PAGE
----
Embryo transfer in horses: how it works and what it costs

  • Embryo transfer in horses is a type of assisted reproductive technology that has now become commonplace in equine breeding.

    Embryo transfer (ET) is a means of surrogacy; it involves removing, or flushing, an embryo from the uterus of the biological dam, and implanting it into the uterus of a recipient mare, who will then carry the pregnancy to term.

    Equine embryo transfer: the process

    ET is used in conjunction with artificial insemination (AI), and the “donor” mare is inseminated with fresh, chilled or frozen semen. Six to eight days after ovulation, the embryo will be flushed from the mare’s uterus. this is a simple, non-surgical procedure, that involves flushing the uterus with a special fluid, which is then drained. The embryo is isolated and then transferred into the uterus of the recipient mare using a catheter inserted through the cervix.

    A key aspect of ET is the synchronisation of the recipient mare. Ultrasound scanning and use of hormone injections/implants are used to ensure that she ovulates as close in time to the donor mare as possible, meaning her uterus will be ready to receive the embryo at the right time.

    The recipient mare will be scanned around a week later to make sure she is pregnant, and she will then carry the pregnancy as normal. She will deliver the foal and nurse it until weaning.

    What are the advantages of using embryo transfer?

    ET was first developed in the 1970s, and its primary purpose in the early years was to enable the breeding of older mares, or those with problems carrying a foal to term.

    These days, it is still used for older mares, but more commonly for breeding from high-quality competition mares, without interrupting their sporting schedule, and with the potential to obtain more than one foal per year from the same mare. It also enables quality mares who, for whatever reason cannot safely or successfully carry a foal, to pass on their genes.

    What is the success rate of embryo transfer in horses?

    The success rate of ET depends on many of the same factors that a normal pregnancy would, primarily the fertility of the stallion and dam, the quality of the semen and the timing of insemination. In young, healthy mares, and where the synchronisation and ET procedure itself has been expertly carried out, the typical embryo recovery rate is around 75-80%. Overall, ET typically has a success rate of around 60-65% per cycle. It is common for two or three cycles to be required before a successful pregnancy is achieved.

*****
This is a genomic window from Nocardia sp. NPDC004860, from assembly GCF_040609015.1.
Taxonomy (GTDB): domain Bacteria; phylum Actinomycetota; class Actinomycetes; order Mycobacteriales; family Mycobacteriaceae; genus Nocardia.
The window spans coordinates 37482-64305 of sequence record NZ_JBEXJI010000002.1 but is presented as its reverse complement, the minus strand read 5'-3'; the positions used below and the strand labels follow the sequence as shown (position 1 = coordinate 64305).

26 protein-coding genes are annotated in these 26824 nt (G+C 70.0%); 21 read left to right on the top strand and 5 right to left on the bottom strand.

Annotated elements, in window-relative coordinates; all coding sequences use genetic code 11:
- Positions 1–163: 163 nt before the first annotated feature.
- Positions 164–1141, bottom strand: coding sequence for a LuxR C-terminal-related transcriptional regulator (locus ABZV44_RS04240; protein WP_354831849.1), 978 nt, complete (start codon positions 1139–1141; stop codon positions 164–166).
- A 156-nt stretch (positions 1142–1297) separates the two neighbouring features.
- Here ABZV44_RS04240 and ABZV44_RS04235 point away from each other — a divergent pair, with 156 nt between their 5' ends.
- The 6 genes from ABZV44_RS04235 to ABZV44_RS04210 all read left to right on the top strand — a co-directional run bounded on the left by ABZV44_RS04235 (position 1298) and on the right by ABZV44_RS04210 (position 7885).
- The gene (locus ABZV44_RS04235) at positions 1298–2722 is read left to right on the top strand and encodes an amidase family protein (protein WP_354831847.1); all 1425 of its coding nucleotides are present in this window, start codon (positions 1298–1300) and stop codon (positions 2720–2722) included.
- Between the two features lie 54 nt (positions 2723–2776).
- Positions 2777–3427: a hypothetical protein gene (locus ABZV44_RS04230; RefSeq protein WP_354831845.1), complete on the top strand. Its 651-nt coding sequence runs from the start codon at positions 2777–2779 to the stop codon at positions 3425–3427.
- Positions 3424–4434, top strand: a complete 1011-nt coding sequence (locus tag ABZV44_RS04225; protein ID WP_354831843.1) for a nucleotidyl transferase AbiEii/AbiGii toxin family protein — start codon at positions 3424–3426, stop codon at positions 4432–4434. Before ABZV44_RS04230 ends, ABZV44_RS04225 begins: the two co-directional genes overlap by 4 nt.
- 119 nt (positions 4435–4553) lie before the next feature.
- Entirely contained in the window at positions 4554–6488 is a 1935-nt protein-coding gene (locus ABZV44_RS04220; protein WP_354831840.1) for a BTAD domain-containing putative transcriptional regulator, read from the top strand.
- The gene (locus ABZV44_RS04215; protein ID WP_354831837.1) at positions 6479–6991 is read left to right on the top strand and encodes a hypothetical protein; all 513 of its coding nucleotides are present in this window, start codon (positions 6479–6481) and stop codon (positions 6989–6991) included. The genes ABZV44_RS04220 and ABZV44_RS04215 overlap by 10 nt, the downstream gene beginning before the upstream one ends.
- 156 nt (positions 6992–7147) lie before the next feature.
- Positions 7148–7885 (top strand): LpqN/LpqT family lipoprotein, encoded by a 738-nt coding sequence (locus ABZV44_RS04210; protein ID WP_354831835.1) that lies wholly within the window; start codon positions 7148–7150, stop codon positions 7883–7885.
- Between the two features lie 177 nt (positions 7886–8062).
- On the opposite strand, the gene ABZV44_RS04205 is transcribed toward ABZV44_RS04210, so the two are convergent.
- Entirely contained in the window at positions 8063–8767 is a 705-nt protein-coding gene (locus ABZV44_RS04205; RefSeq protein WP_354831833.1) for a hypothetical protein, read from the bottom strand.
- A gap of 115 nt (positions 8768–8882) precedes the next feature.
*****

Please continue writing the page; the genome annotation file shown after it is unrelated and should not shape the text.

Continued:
How much does embryo transfer cost?

    The costs involved in ET vary and primarily depend on how many cycles are required, the type of semen that is used (fresh, chilled or frozen) and whether or not a recipient mare needs to be hired.

    You can expect to pay anywhere between £275 and £450+ VAT per cycle for a veterinary AI package – using frozen semen usually costs more than fresh or chilled – plus a synchronisation fee of around £275+VAT, a flushing fee of around £290+VAT and a transfer fee of around £185+VAT. Two or more potential recipient mares are usually required, to maximise the chances of successful synchronisation.

    If you need to hire a recipient mare, expect to pay £2000+VAT from conception until weaning.

    Things like scans, examinations, semen fees and keep for the recipient mare also need to be factored in to the overall cost.

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